PD: We have 10 patents protecting both the concept of matter and the methods of our technology. We expect an additional patent to be released next month as all 49 of its claims were accepted by the examiner.
BP: What’s your total addressable market? Are there any secondary markets you might pursue?
PD: We are focusing on one class of drugs first, the human monoclonal antibody (MAB) medicine market, before expanding into others. Here are two examples of monoclonal antibody drug: Humira®, a drug used to treat Crohn’s disease, and Eli Lilly’s Bamlanivimab for COVID-19. The total addressable market for mAb drugs is $930 million a year. Breaking this down, there are more than 250,000 instruments that can use our kits. Drug manufacturers would buy one to ten of our kits annually at a target price of $3,680 per kit. So it adds up quickly.
Within the monoclonal antibody space, there are veterinary medications. That market represents $160 million annually. We can convert our human mAb product to animal health within six months. The ELISA and Western Blot markets are much larger, $2.1 billion each annually that we can potentially address with small modifications to our technology.
BP: What’s your revenue model?
PD: It’s much like a shaving model with ongoing repeat purchases on consumables, the razors. The customers already have the equipment—the handle. Novilytic sells the kits—the razor blades. In this case, we’re supplying a much better razor blade. Customers buy kits that can run from 128 to 1056 tests. When they’re finished with that kit, they purchase another one. As mentioned earlier, some customers will consume up to ten kits a year.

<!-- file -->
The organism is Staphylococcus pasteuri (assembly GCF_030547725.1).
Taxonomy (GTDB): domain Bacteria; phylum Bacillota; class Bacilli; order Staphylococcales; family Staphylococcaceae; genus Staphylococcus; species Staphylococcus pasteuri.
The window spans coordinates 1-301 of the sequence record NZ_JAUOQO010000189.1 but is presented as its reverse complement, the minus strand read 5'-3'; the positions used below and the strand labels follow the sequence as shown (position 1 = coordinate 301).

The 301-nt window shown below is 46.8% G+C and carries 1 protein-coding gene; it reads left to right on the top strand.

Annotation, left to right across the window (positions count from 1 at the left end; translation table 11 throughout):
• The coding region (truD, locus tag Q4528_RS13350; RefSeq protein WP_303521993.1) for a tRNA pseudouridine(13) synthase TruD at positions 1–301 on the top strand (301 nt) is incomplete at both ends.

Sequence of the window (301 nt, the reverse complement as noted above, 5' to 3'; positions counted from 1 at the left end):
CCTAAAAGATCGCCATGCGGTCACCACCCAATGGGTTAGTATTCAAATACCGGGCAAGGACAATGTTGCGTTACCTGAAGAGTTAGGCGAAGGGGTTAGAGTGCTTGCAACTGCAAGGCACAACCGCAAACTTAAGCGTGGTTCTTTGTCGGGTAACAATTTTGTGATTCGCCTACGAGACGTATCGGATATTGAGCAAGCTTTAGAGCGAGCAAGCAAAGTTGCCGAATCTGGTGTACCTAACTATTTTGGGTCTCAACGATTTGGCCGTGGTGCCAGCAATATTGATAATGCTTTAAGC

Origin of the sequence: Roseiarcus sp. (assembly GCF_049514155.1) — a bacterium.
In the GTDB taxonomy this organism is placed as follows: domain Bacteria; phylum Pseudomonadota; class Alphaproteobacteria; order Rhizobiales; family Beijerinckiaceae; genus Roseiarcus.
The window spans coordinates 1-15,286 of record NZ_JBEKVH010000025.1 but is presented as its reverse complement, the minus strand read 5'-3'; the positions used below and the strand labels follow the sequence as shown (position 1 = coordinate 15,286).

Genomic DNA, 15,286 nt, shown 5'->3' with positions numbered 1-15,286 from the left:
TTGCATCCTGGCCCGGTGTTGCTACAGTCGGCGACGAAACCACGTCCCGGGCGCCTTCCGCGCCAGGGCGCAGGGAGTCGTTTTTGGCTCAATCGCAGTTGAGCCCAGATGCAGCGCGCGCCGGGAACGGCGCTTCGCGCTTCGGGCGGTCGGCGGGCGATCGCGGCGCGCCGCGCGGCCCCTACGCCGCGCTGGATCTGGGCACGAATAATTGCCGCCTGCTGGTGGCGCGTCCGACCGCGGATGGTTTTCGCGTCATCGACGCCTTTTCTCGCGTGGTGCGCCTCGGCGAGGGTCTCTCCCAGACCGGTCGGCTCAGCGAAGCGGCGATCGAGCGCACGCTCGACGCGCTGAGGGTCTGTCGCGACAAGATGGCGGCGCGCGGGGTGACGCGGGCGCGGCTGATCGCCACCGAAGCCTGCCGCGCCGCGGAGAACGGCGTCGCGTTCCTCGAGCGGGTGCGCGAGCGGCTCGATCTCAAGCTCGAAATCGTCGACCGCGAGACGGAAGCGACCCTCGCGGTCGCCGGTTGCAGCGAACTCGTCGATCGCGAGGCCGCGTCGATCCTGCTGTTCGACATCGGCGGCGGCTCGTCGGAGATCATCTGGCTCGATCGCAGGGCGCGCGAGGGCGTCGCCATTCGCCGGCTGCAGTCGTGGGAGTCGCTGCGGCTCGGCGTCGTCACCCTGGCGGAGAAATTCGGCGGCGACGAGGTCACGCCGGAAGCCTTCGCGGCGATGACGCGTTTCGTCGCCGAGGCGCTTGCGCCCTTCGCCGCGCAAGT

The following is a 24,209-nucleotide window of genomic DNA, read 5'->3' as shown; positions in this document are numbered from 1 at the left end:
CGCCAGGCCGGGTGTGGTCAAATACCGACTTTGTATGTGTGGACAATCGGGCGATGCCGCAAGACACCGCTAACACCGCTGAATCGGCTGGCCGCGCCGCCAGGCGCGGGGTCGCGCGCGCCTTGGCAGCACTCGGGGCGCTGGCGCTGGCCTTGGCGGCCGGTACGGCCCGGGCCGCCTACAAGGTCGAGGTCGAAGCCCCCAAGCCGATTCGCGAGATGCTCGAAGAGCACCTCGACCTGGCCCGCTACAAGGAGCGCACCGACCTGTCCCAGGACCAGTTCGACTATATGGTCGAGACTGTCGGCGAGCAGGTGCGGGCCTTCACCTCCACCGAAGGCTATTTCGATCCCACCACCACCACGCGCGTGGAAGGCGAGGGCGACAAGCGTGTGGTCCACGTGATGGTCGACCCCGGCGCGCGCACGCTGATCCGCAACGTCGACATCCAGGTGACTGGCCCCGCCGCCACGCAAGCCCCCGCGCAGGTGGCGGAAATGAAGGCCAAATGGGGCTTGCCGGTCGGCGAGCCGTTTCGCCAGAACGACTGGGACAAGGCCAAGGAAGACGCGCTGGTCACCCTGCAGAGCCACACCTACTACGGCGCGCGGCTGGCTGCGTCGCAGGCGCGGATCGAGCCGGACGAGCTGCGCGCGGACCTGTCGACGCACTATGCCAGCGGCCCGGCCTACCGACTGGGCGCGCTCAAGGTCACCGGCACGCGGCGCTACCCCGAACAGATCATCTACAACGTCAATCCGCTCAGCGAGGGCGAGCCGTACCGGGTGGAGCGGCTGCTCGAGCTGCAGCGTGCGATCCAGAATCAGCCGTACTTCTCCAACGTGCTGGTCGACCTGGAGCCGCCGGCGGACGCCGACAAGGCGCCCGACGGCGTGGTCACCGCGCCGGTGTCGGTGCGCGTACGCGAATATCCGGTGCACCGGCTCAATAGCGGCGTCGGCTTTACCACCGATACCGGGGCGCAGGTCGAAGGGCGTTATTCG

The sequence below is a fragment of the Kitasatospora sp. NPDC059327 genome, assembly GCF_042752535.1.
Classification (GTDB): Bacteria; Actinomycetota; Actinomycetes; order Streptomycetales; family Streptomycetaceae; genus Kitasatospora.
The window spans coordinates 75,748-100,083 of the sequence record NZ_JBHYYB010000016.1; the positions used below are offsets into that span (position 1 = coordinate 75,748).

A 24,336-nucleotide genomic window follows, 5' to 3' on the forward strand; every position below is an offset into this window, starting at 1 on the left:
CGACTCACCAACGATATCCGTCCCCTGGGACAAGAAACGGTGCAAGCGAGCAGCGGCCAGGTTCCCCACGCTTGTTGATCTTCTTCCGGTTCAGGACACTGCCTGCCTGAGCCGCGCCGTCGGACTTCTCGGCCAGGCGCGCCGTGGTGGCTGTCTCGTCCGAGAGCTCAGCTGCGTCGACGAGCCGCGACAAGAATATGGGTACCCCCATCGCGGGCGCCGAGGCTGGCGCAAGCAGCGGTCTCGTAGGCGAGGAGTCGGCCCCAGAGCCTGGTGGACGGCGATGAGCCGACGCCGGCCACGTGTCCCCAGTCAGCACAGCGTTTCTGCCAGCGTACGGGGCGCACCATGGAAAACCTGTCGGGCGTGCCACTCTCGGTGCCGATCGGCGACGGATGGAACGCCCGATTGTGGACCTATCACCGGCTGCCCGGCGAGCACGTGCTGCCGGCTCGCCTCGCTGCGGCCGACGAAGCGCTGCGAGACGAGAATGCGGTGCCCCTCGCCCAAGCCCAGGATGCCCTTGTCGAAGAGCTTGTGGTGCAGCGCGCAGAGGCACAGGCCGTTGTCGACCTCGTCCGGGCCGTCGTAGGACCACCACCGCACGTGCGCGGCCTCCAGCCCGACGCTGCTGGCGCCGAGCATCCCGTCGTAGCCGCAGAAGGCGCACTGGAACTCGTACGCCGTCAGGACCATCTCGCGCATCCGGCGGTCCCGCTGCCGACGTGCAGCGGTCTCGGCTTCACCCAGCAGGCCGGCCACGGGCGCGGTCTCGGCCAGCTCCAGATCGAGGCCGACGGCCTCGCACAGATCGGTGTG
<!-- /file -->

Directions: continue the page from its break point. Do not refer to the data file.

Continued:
BP: Where are you with commercialization?
PD: We will start pilots with our target customers in August. Based on a two-step pilot model, we will take what we learn from those customers to create our first two to four MVPs. Those products will be launched in February 2023.
BP: What funding round is this?
PD: Seed round. Our target is $1.5 million, and we’re oversubscribed at $1.86 million.
BP: What is your planned use of funds?
PD: Our focus is on hiring people and growth. We plan to hire sales and marketing and support those efforts. We will also do some final product design and quality testing. Overhead represents just five percent of our projected expenses.
BP: Give three reasons why VisionTech Angels should invest?
PD: The Novilytic team is led by very experienced entrepreneurs with multiple successful exits between us. Our technology is well-protected, extremely disruptive, and solves a very real issue for the pharmaceutical industry. Like winning SaaS opportunities, this little canary eliminates the customer’s pain with a very profitable annuity-like business model.
VisionTech Angels’ July Pitch Events will be virtual on Thursday, July 28 at Noon ET and at 6 p.m. ET. Pitch events are open to our members and accredited investors interested in joining our group. To register, check your email for an invitation, go to our Events page where you’ll find the RSVP links, or email Ben Pidgeon at firstname.lastname@example.org.